Seattle's Music Festival Season Begins with These Three Events

Music festival season officially returns with this tuneful trifecta
| FROM THE PRINT EDITION |
 
 

This article appears in print in the May 2018 issue. Click here to subscribe.

Folklife (5/25–5/28)

Launched: 1972
Focus: folk, world music, DIY
Typical festival experience: Drum circles, impromptu mandolin jams, shrieking kids running through the International Fountain
Who goes: The Woodstock generation and their grandkids, aficionados of the hammered dulcimer, people who really don’t see why everyone thinks Portlandia is so funny 
Big names: Naomi Wachira, Kung Foo Grip, Whitney Monge, Tomo Nakayama, Clinton Fearon, Baby Gramps
Likely political ambassador: Kshama Sawant.
Times vary. Free (suggested daily donation $10/person). Seattle Center, nwfolklife.org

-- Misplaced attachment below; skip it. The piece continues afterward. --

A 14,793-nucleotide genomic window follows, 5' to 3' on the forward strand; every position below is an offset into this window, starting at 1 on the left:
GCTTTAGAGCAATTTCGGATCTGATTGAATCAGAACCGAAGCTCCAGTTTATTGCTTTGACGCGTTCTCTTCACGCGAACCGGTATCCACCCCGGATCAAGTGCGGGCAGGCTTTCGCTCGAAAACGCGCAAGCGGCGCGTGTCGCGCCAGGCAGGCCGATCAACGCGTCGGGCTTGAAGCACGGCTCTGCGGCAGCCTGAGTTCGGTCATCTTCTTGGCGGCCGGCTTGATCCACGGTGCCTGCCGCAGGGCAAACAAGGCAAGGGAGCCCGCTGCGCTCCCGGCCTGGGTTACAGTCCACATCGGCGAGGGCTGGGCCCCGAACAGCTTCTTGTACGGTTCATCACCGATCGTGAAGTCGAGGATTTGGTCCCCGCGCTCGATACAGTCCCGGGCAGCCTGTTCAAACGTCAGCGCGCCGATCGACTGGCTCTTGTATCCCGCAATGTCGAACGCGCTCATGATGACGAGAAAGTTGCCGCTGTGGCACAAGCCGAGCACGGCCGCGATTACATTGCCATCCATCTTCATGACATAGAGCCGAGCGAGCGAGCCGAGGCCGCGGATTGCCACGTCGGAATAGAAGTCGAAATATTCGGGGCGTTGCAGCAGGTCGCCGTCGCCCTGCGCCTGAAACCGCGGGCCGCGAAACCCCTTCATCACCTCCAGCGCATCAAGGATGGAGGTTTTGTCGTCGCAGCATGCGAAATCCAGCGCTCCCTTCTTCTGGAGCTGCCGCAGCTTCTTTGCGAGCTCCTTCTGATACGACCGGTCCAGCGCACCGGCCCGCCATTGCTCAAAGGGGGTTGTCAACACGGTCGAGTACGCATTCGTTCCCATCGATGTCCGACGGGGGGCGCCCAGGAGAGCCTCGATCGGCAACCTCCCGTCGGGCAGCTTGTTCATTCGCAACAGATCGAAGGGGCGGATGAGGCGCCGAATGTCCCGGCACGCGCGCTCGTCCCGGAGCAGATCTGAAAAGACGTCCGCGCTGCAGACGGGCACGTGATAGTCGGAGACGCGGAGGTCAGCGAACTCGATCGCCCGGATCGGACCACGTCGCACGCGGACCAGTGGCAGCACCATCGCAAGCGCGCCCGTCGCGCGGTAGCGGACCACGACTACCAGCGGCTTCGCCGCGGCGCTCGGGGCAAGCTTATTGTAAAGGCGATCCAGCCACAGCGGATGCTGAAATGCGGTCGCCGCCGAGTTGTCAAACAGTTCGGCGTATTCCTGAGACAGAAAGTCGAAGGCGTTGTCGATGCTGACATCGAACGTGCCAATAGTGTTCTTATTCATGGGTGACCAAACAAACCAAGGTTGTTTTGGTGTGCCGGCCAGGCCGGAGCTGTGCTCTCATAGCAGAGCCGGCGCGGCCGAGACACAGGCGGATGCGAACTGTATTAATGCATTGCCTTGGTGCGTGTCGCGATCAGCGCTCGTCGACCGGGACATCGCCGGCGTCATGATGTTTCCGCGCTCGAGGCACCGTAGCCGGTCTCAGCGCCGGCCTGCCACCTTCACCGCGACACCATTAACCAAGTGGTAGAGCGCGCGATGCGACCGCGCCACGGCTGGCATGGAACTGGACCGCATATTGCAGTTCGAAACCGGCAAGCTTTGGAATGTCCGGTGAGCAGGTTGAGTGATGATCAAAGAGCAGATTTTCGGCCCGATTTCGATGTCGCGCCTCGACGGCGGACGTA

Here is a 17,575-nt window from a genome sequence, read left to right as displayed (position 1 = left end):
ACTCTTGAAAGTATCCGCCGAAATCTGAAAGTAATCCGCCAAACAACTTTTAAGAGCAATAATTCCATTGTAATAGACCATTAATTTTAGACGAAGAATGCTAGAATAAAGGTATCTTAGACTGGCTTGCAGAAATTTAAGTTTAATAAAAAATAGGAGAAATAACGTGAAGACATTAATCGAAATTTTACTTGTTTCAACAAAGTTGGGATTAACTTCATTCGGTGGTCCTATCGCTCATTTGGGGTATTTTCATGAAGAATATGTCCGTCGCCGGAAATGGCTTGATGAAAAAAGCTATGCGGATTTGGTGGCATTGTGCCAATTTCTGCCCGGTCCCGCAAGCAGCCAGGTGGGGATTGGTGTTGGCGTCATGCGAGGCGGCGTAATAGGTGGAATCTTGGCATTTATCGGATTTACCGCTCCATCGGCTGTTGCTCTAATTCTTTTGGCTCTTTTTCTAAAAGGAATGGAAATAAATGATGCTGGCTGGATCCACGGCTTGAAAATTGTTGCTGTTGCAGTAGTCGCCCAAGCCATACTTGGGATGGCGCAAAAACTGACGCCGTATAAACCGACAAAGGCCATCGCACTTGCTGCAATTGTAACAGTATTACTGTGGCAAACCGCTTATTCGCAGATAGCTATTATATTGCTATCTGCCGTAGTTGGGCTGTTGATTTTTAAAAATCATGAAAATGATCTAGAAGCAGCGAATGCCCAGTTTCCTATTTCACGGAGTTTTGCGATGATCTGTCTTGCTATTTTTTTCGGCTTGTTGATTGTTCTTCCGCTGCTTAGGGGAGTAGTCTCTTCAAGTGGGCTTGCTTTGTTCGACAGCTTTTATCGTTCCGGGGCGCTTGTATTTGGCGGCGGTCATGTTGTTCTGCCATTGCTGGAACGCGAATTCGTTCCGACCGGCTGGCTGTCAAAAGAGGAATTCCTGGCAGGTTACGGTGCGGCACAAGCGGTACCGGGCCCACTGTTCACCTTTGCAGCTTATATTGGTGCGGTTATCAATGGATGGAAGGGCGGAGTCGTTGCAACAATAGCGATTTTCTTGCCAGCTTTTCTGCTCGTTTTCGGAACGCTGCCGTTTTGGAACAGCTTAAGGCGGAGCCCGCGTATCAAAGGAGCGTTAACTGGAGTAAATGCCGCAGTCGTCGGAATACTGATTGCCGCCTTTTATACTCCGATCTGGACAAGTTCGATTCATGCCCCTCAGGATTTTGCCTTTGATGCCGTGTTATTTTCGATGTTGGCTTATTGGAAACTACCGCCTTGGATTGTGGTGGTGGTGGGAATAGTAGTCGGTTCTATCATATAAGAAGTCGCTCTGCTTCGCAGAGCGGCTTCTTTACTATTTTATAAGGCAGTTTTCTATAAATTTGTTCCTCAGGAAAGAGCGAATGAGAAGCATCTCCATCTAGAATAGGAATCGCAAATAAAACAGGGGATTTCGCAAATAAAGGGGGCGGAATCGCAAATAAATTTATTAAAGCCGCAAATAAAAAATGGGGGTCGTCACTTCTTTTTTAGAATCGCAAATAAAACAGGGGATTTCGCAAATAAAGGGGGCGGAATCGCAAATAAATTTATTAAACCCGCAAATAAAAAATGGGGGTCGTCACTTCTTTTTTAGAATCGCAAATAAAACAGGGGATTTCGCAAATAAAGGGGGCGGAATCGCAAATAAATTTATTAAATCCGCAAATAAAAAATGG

Sasquatch! (5/25–5/27)

Launched 2002
Focus: Alt-rock
Typical festival experience: Tent camping, extortionately priced bottled water, getting the side-eye from Ellensburgers on the drive home
Who goes: Upwardly mobile, midriff-baring millennials
Big name: David Byrne
Likely political ambassador: Bernie Sanders.
Times and prices vary. The Gorge Amphitheatre, George, 754 Silica Road NW; sasquatchfestival.com

Upstream (6/1–6/3)

Launched 2017
Focus: Local music, with a few big name headliners 
Typical festival experience: Taking light rail home afterward and running into someone you know 
Who goes: Aspiring local artists, bands and supporters of Seattle’s dynamic music scene
Big name: Valerie June
Likely political ambassador: Krist Novoselic. (His new band, Giants in the Trees, plays the fest, too.) 
Times and prices vary. Pioneer Square, Occidental Square, Occidental Avenue S and S Main Street, upstreammusicfest.com

Related Content

Broadway chestnuts Phantom of the Opera and Les Mis have made the rounds in Seattle, but fans can look forward to a fun crop of Broadway touring shows this fall

Your weekly guide to Seattle's hottest events.

Plus: a conversation with UW biology professor Jennifer Nemhauser on bridging botany and art